The multiple functional units on the chip are sources for memory access requests sent to the memory controller. Additionally, one or more functional units may include multiple sources for memory access requests to send to the memory controller. For example, a display subsystem in a computing system may include multiple sources for graphics data. The design of a smartphone or computer tablet may include user interface layers, cameras, and video sources such as media players. Each of these sources may utilize frame data stored in memory. A corresponding display controller may include multiple internal pixel-processing pipelines for these sources.

Each request sent from one of the multiple sources includes both overhead processing and information retrieval processing. A large number of requests from separate sources of the multiple sources on the chip may create a bottleneck in the memory subsystem. The repeated overhead processing may reduce the subsystem performance.

In addition, two or more of the sources, such as display pipelines, may utilize information stored in a same frame buffer. One display pipeline may read a frame, process the information, and send the processed graphical information to an internal panel display. Another display pipeline may read the same frame for a near simultaneous display, process the information, and send the processed graphical information to an external network-connected display. Although the two display pipelines are accessing the same information, the number of memory read requests for a same request block of data is doubled. Both the overhead processing and the power consumption increase. Further, if the memory subsystem utilizes a cache, then the same retrieved information may be stored in the cache and cause added evictions.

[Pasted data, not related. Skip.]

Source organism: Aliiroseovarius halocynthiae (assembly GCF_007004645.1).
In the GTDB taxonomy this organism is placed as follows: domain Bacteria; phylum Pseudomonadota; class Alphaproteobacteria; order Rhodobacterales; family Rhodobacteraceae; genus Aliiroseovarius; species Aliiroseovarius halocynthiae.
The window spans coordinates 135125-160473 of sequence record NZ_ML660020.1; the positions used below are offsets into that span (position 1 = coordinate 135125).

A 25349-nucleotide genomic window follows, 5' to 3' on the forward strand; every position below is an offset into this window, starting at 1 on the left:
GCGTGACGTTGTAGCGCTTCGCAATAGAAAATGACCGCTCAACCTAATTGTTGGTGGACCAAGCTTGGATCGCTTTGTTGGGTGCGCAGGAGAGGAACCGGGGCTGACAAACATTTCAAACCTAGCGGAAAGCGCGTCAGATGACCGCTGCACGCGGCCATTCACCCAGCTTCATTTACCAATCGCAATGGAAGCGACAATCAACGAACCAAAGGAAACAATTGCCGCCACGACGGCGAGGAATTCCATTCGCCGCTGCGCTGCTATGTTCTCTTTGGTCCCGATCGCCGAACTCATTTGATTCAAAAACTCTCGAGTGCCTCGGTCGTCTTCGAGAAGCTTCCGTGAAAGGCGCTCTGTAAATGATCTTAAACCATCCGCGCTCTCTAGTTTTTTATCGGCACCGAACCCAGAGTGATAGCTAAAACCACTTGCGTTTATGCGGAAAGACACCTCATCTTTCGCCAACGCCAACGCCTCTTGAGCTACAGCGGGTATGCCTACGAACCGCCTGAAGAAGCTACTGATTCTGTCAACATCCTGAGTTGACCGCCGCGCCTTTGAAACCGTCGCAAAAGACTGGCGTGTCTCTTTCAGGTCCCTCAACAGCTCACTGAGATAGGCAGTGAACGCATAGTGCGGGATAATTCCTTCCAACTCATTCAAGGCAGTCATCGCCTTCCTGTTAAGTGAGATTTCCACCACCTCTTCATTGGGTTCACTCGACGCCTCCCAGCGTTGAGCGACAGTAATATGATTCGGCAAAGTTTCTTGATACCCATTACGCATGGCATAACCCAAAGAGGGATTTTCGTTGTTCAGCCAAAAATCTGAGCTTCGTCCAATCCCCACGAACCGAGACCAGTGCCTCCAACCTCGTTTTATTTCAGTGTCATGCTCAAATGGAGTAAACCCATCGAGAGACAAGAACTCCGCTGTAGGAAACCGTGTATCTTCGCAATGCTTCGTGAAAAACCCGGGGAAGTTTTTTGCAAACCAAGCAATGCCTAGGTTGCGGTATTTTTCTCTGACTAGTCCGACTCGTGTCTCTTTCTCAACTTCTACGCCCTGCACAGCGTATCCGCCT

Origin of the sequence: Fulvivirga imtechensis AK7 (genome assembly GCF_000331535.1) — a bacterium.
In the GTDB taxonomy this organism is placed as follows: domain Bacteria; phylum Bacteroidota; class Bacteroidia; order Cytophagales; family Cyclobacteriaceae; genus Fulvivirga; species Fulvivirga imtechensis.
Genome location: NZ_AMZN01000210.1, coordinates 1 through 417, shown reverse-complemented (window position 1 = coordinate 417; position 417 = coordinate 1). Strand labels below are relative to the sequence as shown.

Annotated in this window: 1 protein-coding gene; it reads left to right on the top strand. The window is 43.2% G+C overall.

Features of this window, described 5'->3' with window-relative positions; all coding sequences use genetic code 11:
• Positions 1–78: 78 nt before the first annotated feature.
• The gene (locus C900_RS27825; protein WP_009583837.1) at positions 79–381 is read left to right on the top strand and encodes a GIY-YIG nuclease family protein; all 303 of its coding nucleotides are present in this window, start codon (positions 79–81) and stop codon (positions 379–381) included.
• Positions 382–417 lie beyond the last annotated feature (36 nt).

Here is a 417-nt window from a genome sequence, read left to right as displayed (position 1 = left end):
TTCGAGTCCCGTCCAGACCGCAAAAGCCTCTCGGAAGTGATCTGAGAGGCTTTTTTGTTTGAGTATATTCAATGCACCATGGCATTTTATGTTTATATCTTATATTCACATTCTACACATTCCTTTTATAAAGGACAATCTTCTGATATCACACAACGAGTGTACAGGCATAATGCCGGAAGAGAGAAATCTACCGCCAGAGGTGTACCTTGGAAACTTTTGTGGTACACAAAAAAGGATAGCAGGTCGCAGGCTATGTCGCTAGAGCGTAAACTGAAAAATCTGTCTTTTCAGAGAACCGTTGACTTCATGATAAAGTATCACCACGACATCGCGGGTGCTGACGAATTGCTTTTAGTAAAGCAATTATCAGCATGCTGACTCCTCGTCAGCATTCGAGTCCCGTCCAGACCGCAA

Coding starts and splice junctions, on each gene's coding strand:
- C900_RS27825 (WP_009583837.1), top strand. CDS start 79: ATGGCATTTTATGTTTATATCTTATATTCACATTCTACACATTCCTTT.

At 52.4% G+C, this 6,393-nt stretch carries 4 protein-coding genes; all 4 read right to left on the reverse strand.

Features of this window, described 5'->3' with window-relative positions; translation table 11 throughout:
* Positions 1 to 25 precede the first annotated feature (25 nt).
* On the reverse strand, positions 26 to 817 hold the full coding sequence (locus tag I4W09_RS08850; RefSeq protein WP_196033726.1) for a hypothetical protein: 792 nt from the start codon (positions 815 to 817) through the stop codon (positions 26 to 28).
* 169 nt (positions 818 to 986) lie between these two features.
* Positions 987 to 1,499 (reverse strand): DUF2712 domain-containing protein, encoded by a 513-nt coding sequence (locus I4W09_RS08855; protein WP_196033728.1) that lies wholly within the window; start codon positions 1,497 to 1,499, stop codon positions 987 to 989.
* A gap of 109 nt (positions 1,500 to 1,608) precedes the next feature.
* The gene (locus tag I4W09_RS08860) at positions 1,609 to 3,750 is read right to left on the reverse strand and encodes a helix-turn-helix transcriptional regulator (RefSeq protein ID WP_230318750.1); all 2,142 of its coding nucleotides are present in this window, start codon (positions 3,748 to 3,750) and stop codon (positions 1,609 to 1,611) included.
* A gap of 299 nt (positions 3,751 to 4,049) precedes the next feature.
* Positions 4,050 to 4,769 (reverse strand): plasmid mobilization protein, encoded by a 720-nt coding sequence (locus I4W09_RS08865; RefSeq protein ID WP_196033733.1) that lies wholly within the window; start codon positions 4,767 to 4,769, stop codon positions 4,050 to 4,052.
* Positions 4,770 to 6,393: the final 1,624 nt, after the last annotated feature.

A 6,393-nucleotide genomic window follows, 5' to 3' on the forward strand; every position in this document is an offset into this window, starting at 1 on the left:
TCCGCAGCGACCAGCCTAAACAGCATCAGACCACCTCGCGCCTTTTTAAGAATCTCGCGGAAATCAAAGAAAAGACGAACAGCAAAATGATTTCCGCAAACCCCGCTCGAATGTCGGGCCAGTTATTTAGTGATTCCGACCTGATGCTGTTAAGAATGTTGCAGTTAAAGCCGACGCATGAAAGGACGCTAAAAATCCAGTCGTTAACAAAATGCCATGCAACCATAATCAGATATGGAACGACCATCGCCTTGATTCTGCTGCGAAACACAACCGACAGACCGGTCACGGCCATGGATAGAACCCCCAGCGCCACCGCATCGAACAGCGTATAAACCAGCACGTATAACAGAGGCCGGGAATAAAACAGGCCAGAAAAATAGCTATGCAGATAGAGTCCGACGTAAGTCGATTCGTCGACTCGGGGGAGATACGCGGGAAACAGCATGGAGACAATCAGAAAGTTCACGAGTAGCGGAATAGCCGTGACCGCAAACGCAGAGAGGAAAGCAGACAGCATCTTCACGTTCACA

In view of the above, methods and mechanisms for efficiently processing requests to a shared resource are desired.

SUMMARY

OF EMBODIMENTS

Systems and methods for efficiently processing access requests for a shared resource are contemplated. In various embodiments, a computing system includes a shared resource accessed by multiple requestors. In some embodiments, the shared resource is a shared memory and the requestors are display pipelines for both processing graphics frame data and sending the processed data to respective displays. Control logic may determine a condition wherein two requestors seek to access a same data block within the shared memory. In response to detecting the condition, the two requestors may enter a given mode of operation. In the given mode of operation, a first requestor of the two requestors may send a read request to the shared memory on behalf of the two requestors. The second requestor of the two requestors may be prevented from sending a read request.